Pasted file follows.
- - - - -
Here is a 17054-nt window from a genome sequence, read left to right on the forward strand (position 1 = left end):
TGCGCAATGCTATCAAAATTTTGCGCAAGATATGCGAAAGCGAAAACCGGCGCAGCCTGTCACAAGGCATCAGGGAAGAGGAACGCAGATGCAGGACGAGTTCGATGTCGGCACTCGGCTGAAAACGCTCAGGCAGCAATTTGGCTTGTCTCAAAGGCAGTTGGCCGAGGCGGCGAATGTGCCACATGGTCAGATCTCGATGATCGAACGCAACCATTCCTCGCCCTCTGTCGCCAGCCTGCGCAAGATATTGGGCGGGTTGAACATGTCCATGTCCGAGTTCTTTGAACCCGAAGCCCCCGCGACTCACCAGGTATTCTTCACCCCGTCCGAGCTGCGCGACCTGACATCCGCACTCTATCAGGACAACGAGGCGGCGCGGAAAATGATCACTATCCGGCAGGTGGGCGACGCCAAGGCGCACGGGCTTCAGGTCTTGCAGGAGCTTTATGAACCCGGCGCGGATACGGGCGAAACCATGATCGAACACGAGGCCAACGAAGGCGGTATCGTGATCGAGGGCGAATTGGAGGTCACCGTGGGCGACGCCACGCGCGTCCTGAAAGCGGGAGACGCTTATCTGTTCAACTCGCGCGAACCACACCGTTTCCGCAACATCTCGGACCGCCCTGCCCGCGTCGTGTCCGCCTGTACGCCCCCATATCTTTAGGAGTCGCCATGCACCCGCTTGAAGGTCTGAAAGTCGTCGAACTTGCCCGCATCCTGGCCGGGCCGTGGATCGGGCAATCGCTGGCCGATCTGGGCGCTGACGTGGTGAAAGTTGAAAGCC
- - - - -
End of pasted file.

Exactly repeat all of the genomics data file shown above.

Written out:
Here is a 17054-nt window from a genome sequence, read left to right on the forward strand (position 1 = left end):
TGCGCAATGCTATCAAAATTTTGCGCAAGATATGCGAAAGCGAAAACCGGCGCAGCCTGTCACAAGGCATCAGGGAAGAGGAACGCAGATGCAGGACGAGTTCGATGTCGGCACTCGGCTGAAAACGCTCAGGCAGCAATTTGGCTTGTCTCAAAGGCAGTTGGCCGAGGCGGCGAATGTGCCACATGGTCAGATCTCGATGATCGAACGCAACCATTCCTCGCCCTCTGTCGCCAGCCTGCGCAAGATATTGGGCGGGTTGAACATGTCCATGTCCGAGTTCTTTGAACCCGAAGCCCCCGCGACTCACCAGGTATTCTTCACCCCGTCCGAGCTGCGCGACCTGACATCCGCACTCTATCAGGACAACGAGGCGGCGCGGAAAATGATCACTATCCGGCAGGTGGGCGACGCCAAGGCGCACGGGCTTCAGGTCTTGCAGGAGCTTTATGAACCCGGCGCGGATACGGGCGAAACCATGATCGAACACGAGGCCAACGAAGGCGGTATCGTGATCGAGGGCGAATTGGAGGTCACCGTGGGCGACGCCACGCGCGTCCTGAAAGCGGGAGACGCTTATCTGTTCAACTCGCGCGAACCACACCGTTTCCGCAACATCTCGGACCGCCCTGCCCGCGTCGTGTCCGCCTGTACGCCCCCATATCTTTAGGAGTCGCCATGCACCCGCTTGAAGGTCTGAAAGTCGTCGAACTTGCCCGCATCCTGGCCGGGCCGTGGATCGGGCAATCGCTGGCCGATCTGGGCGCTGACGTGGTGAAAGTTGAAAGCC